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4. Sirvent AE, Enríquez R, Ardoy F, Amorós F, González C, Reyes A, et al. Autosomal dominant polycystic kidney disease with congenital absence of contralateral kidney. Int Urol Nephrol. 2006;38: 773-4.
crossref pmid
5. Poster D, Kistler AD, Krauer F, Blumenfeld JD, Rennert H, Weishaupt et al. Kidney function and volume progression in unilateral autosomal dominant polycystic kidney disease with contralateral renal agenesis or hypoplasia: a case series. Am J Kidney Dis. 2009;54: 450-8.
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6. Peces R, Vega C, Aguilar A, Zometa R, Tapia C, Peces C, et al. Autosomal dominant polycystic kidney disease with contralateral renal agenesis. Nefrologia. 2012;32: 839-42.
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7. Krzemień G, Turczyn A, Pańczyk-Tomaszewska M, Jakimów-Kostrzewa A, Szmigielska A. Long-term follow up of a boy with unilateral autosomal dominant polycystic kidney disease and contralateral renal agenesis. Journal of Applied Genetics. 2006;47: 171-6.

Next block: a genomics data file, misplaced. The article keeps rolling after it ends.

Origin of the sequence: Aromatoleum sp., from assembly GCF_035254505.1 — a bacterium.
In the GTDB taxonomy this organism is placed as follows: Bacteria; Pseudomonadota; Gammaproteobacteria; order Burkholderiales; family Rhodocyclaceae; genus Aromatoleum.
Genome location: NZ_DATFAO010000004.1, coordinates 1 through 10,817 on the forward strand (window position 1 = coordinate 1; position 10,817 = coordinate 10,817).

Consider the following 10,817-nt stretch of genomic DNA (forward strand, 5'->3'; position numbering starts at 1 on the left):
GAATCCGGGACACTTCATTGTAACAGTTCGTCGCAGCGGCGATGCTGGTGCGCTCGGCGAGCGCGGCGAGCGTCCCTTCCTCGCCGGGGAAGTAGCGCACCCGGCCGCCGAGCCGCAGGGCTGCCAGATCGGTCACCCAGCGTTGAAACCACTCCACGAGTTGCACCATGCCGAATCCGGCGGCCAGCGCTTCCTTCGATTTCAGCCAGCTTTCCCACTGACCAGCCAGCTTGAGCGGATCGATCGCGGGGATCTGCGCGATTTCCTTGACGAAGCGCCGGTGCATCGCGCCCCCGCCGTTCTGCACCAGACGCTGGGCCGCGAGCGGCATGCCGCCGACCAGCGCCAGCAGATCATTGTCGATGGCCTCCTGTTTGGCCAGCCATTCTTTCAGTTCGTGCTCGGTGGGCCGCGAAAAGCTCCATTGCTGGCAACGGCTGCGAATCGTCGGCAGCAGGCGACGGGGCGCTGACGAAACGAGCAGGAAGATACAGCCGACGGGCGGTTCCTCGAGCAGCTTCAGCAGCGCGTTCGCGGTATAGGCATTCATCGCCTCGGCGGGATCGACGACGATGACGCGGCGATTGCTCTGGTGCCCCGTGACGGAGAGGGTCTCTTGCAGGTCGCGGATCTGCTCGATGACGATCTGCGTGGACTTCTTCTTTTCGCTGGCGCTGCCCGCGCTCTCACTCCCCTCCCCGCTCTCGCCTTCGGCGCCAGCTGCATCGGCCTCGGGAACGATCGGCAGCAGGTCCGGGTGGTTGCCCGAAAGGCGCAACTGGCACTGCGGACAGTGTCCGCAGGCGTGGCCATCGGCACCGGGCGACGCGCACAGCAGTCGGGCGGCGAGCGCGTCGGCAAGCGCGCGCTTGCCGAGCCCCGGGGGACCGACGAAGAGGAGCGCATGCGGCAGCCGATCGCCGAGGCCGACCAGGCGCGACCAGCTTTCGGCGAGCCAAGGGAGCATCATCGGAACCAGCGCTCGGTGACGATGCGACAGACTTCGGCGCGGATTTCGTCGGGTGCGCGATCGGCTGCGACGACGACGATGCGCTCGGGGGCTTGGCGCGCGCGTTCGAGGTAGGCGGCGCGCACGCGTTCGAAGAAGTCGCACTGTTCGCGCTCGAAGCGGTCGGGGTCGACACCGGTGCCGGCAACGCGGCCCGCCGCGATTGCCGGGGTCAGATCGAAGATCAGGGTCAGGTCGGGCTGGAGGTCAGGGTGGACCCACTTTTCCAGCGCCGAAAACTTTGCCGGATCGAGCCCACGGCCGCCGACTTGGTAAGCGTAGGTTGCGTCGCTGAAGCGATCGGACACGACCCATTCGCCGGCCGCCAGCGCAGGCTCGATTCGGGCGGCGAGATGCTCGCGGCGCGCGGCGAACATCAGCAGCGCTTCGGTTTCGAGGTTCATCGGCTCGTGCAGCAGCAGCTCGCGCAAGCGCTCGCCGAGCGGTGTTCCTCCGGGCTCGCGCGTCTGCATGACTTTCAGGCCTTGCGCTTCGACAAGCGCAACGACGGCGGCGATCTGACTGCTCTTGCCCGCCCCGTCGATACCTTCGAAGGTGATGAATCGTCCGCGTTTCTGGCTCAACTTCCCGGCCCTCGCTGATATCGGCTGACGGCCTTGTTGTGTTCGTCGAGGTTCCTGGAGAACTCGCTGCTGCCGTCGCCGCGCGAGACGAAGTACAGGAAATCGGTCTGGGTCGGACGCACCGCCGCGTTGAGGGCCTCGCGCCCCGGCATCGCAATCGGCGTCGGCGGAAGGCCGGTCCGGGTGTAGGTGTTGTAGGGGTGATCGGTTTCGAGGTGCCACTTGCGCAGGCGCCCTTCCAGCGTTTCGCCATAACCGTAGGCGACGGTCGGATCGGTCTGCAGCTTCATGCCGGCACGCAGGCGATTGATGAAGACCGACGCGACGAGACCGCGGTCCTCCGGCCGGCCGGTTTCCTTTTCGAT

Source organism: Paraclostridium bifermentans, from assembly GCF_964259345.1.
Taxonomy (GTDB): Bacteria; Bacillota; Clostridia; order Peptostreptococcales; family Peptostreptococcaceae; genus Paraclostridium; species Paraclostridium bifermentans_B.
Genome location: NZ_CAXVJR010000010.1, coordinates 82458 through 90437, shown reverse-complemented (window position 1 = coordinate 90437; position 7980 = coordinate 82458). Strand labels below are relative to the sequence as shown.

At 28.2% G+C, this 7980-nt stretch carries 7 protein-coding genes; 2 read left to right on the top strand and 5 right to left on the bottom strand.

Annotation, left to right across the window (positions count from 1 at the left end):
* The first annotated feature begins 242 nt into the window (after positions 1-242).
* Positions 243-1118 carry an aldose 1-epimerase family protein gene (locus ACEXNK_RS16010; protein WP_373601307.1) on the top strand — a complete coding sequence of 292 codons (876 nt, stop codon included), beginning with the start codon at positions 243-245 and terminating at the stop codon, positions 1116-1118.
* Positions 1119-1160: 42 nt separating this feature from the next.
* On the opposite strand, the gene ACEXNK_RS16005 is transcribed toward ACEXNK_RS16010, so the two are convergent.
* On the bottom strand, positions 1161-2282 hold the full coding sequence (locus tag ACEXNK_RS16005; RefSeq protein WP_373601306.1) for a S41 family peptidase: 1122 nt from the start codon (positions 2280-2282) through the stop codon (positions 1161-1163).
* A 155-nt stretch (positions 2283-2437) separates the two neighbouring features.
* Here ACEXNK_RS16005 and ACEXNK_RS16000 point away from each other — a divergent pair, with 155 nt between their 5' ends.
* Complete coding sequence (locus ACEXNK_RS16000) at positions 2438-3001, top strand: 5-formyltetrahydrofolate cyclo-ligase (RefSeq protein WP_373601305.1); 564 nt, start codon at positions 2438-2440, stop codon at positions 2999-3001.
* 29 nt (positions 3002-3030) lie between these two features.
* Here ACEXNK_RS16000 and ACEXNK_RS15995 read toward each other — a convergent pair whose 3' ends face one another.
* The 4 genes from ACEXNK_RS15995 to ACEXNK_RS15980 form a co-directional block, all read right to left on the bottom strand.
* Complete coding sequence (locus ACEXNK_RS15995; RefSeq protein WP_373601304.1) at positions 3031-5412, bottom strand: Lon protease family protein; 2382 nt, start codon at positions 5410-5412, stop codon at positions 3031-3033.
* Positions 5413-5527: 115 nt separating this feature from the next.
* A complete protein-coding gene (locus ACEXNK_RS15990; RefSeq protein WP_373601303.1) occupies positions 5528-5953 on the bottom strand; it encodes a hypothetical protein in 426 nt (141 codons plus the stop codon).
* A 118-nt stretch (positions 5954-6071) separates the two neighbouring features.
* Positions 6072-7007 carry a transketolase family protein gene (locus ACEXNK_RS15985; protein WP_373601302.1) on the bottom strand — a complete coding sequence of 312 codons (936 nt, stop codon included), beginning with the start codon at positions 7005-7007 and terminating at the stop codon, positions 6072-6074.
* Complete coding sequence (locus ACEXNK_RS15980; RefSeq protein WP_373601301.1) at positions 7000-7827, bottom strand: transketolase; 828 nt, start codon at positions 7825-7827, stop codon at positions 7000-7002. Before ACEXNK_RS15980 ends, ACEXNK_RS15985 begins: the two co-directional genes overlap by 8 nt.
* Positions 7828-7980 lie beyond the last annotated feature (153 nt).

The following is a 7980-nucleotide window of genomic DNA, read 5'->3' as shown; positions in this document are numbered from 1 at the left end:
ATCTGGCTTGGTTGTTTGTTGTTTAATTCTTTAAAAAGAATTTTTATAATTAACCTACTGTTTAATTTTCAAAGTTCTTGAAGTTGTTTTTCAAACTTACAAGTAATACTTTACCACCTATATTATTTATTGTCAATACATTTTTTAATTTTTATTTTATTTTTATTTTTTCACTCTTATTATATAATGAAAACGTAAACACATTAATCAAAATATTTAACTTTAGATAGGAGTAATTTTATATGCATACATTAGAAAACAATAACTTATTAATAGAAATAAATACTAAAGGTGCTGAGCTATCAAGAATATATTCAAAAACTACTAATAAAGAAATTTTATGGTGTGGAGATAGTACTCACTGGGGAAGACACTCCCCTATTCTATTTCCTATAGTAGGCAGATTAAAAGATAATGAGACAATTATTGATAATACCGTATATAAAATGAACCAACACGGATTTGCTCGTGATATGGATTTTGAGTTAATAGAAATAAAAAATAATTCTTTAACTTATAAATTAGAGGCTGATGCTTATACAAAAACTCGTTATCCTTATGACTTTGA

crossref pmid

Fig. 1.
Renal scintigraphy.
ckd-22-2-64f1.tif
Table 1.
Patients with ADPKD, and Contralateral Renal Agenesis Reported in the Literature
Reference Diagnosis age Renal function
Bear, 1974 (1) 48 years CRF at 58 years old
Todorov,1999 (2) 45 years CRF at 45 years old
Jeong, 2003 (3) 66 years CRF at 66 years old
Sirvent, 2006 (4) 23 years CRF at 34 years old
Poster, 2009 (5) 23 years Normal renal function when described
Poster, 2009 38 years Normal renal function when described
Poster, 2009 40 years Normal renal function when described
Peces, 2012 (6) 41 years CRF at 57 years old
Krzemień, 2017 (7) 12 years Normal renal function when described
Truyols, 2018 20 weeks Normal renal function when described

Abbreviations: CRF, chronic renal failure.